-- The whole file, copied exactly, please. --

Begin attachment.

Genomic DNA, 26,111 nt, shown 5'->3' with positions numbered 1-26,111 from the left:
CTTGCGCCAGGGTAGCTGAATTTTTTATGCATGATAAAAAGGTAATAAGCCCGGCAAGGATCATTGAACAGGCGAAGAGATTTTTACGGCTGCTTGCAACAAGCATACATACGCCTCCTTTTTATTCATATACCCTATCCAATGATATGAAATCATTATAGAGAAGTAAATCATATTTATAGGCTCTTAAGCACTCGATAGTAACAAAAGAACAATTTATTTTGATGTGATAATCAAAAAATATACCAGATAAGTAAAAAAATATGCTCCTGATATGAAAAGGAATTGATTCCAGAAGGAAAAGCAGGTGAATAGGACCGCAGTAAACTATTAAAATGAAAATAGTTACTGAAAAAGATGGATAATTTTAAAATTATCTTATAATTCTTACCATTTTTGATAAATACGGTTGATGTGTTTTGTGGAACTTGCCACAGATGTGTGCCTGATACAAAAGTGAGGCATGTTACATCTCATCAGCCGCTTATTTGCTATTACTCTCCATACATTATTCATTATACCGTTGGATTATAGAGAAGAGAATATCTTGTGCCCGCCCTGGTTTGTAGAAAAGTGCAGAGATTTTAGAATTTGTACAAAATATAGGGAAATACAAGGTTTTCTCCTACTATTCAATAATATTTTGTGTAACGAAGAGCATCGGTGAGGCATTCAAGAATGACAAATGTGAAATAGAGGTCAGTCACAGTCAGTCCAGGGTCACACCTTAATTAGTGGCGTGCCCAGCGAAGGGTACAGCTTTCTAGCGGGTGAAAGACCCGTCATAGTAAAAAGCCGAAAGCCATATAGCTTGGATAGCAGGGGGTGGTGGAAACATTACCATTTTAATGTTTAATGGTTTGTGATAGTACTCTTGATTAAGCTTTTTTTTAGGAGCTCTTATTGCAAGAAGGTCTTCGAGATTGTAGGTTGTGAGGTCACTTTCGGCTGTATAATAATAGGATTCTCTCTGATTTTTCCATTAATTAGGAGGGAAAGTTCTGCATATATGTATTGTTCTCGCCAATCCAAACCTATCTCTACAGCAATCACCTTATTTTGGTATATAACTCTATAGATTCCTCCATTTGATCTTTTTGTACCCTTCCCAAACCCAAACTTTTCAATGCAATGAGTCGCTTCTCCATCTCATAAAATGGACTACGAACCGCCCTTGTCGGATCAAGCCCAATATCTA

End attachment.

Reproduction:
Genomic DNA, 26,111 nt, shown 5'->3' with positions numbered 1-26,111 from the left:
CTTGCGCCAGGGTAGCTGAATTTTTTATGCATGATAAAAAGGTAATAAGCCCGGCAAGGATCATTGAACAGGCGAAGAGATTTTTACGGCTGCTTGCAACAAGCATACATACGCCTCCTTTTTATTCATATACCCTATCCAATGATATGAAATCATTATAGAGAAGTAAATCATATTTATAGGCTCTTAAGCACTCGATAGTAACAAAAGAACAATTTATTTTGATGTGATAATCAAAAAATATACCAGATAAGTAAAAAAATATGCTCCTGATATGAAAAGGAATTGATTCCAGAAGGAAAAGCAGGTGAATAGGACCGCAGTAAACTATTAAAATGAAAATAGTTACTGAAAAAGATGGATAATTTTAAAATTATCTTATAATTCTTACCATTTTTGATAAATACGGTTGATGTGTTTTGTGGAACTTGCCACAGATGTGTGCCTGATACAAAAGTGAGGCATGTTACATCTCATCAGCCGCTTATTTGCTATTACTCTCCATACATTATTCATTATACCGTTGGATTATAGAGAAGAGAATATCTTGTGCCCGCCCTGGTTTGTAGAAAAGTGCAGAGATTTTAGAATTTGTACAAAATATAGGGAAATACAAGGTTTTCTCCTACTATTCAATAATATTTTGTGTAACGAAGAGCATCGGTGAGGCATTCAAGAATGACAAATGTGAAATAGAGGTCAGTCACAGTCAGTCCAGGGTCACACCTTAATTAGTGGCGTGCCCAGCGAAGGGTACAGCTTTCTAGCGGGTGAAAGACCCGTCATAGTAAAAAGCCGAAAGCCATATAGCTTGGATAGCAGGGGGTGGTGGAAACATTACCATTTTAATGTTTAATGGTTTGTGATAGTACTCTTGATTAAGCTTTTTTTTAGGAGCTCTTATTGCAAGAAGGTCTTCGAGATTGTAGGTTGTGAGGTCACTTTCGGCTGTATAATAATAGGATTCTCTCTGATTTTTCCATTAATTAGGAGGGAAAGTTCTGCATATATGTATTGTTCTCGCCAATCCAAACCTATCTCTACAGCAATCACCTTATTTTGGTATATAACTCTATAGATTCCTCCATTTGATCTTTTTGTACCCTTCCCAAACCCAAACTTTTCAATGCAATGAGTCGCTTCTCCATCTCATAAAATGGACTACGAACCGCCCTTGTCGGATCAAGCCCAATATCTA